The wife and I haven’t been to the aquarium in years. (We went there on one of our early dates, and then again after the Australia exhibit opened. On the other hand, as a child visiting Baltimore, my grandmother used to take us and it was one of my favorite places.) The biggest issues, normally, are the space – the National Aquarium can be a bit claustrophobic when it’s crowded – and the design of the space being not-quite-stroller-friendly.
Add to that the fact that in such a place, we can’t depend on the Monster to not meltdown or go crazy. While he’s hardly stimulus-sensitive, he’s stimulus seeking at times, and the aquarium has stimuli in spades.
For anyone who hasn’t gone – the National Aquarium in Baltimore is one of the signature buildings in the Inner Harbor. The main building is on Pier 3, which contains the bulk of the exhibits, with the Dolphin pavilion on Pier 4, connected by an indoor walkway. The Pier 3 building has the lovely Australia exhibit, followed by an ascent through different linked ecosystems (following a river from the Maryland highlands down to the Atlantic Ocean, and such) until you reach the uppermost floor, which is an indoor tropical rainforest (and was closed for this event due to it being nighttime – there’s no artificial lighting up there). This is followed by a descent through a lovely reef exhibit with all sorts of other fish until you reach the ground again. Part of the aquarium is currently closed due to renovations, and will reopen this summer, so we didn’t get to see the huge pool that the rays and a couple of sharks swim in… but that’s just incentive to return another time.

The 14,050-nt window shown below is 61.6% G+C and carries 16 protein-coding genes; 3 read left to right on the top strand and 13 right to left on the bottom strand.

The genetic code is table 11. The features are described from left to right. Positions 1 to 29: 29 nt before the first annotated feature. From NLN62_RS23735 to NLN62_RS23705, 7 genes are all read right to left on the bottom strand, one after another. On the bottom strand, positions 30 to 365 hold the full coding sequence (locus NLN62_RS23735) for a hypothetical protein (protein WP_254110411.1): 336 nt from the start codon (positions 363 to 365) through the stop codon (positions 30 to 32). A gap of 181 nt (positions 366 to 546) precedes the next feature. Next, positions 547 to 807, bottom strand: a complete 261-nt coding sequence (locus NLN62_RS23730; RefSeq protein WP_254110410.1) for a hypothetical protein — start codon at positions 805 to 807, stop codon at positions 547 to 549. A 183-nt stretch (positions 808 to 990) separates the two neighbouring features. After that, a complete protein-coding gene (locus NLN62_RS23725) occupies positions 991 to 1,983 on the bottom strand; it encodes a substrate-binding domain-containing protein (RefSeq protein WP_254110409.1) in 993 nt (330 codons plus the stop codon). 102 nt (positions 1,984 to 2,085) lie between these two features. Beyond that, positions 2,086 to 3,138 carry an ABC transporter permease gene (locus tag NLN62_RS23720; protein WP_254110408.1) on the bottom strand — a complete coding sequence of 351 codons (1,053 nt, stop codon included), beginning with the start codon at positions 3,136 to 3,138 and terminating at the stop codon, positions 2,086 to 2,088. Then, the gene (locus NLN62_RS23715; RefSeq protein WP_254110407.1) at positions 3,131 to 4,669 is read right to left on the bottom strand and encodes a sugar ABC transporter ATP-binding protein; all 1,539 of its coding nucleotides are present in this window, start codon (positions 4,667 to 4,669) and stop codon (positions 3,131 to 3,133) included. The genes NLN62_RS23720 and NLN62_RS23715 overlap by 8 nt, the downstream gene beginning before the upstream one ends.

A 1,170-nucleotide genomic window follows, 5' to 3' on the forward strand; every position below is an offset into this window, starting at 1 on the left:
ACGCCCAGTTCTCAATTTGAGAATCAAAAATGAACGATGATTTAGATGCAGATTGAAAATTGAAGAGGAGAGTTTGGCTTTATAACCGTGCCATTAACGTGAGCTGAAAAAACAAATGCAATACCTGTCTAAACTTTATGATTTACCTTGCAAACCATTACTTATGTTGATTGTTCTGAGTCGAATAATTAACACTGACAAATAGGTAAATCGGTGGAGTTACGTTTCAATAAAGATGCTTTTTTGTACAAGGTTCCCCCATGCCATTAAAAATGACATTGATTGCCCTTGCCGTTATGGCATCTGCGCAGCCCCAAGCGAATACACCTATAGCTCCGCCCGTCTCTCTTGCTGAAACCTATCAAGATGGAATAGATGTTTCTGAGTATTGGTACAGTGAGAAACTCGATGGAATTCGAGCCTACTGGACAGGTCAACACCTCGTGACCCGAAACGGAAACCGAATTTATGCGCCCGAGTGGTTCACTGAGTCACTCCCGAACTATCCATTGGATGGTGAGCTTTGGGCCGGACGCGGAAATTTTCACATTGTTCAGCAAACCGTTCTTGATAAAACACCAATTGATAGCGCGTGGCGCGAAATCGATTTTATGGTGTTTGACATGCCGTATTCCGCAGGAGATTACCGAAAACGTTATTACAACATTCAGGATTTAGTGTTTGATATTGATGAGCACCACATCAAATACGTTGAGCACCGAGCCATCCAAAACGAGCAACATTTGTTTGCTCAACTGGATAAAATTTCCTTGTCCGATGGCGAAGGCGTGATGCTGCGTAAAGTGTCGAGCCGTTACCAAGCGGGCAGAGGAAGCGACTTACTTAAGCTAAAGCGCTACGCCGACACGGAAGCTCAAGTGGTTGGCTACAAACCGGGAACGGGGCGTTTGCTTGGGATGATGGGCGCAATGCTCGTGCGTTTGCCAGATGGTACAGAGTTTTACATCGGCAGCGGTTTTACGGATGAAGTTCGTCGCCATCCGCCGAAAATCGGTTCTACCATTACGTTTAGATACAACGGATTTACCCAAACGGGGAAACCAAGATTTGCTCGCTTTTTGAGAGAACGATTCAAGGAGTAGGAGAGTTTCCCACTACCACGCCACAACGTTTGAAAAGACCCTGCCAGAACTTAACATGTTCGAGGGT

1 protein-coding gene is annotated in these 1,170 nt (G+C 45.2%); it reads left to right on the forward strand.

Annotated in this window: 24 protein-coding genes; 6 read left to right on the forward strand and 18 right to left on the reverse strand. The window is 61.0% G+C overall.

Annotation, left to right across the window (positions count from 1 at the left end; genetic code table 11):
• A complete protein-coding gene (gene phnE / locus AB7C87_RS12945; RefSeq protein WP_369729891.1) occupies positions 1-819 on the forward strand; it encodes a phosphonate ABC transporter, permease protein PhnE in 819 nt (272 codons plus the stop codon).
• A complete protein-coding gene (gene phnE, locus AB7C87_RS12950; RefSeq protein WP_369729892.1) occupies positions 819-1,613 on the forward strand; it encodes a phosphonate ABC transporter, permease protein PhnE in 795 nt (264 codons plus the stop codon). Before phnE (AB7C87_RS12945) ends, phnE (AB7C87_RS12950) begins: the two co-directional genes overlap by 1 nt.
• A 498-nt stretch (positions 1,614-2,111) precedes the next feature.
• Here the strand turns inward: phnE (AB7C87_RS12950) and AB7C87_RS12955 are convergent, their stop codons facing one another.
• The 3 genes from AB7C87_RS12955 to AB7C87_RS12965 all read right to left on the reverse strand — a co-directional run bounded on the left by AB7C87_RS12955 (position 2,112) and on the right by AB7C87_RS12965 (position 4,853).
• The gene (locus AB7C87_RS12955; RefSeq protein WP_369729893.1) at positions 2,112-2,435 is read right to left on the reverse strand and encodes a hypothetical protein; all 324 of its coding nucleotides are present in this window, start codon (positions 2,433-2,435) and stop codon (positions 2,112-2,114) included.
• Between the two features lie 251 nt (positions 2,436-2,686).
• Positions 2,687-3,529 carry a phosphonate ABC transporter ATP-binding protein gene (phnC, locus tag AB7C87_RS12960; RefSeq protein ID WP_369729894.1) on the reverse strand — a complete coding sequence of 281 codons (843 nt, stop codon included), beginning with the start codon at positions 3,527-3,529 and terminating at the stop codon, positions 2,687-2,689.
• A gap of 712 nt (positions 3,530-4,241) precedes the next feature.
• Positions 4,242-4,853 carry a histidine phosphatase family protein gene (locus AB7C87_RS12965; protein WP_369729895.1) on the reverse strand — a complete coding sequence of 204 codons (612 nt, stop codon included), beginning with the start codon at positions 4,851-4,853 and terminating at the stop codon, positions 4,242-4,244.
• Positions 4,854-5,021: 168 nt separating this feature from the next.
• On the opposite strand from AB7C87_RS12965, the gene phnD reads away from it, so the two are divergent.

Having an offer to be able to go – especially gratis – to see the aquarium in a setting where no one is going to care if he melts down is not something we’re going to turn down (even if it means missing part of the Ravens’ AFC Championship game – this is what DVRs and iPhones are made for). And as such, we found ourselves in line, in 40-something degree temperatures, outside the National Aquarium in the Inner Harbor last night at 6:30ish with hundreds of other families in similar straits.
Going to events like this is really a breath of fresh air for our family. It’s something that verges on normalcy that we so rarely have with our family – so much of what we do is calculated carefully around when we can expect the Monster to get to his limits – and lets us feel like we’re not depriving our children because of Autism. You also see other families dealing with the same issues and how they’re coping with their children’s unique issues. There were a lot of families where a child was on a very-literally-short leash, or children with noise-dampening headgear. We saw children in strollers queued up for the elevators (as mentioned, the National Aquarium is not quite a stroller friendly layout, given how the interior areas are largely linked by narrow moving walkway-ramps, though it is fully accessible with a little effort to find and backtrack to the elevators as needed). But all around, we saw children who seemed to be enjoying seeing all of the sealife in what is really one of the best aquaria in the United States.
And the Monster did have a good time. He loved the jellyfish exhibit – we could tell based on how he was bouncing from tank to tank to tank before one of us finally got a hand on him and reined him in. He got excited at watching the dolphins swimming around in the observation tank. By the time we were going through the main exhibits, though… it was already reaching his limit, and we made it part way up the building before he started getting fussy and melty, but for him, it was very good, having reached about eight o’clock at night, a grand total of ninety minutes in the aquarium.
We’ll definitely try to get into the lottery for this again next year if Pathfinders does the event again, and see how it goes when he’s built up a little more tolerance… But either way, I think we’ll end up taking him back again at some point.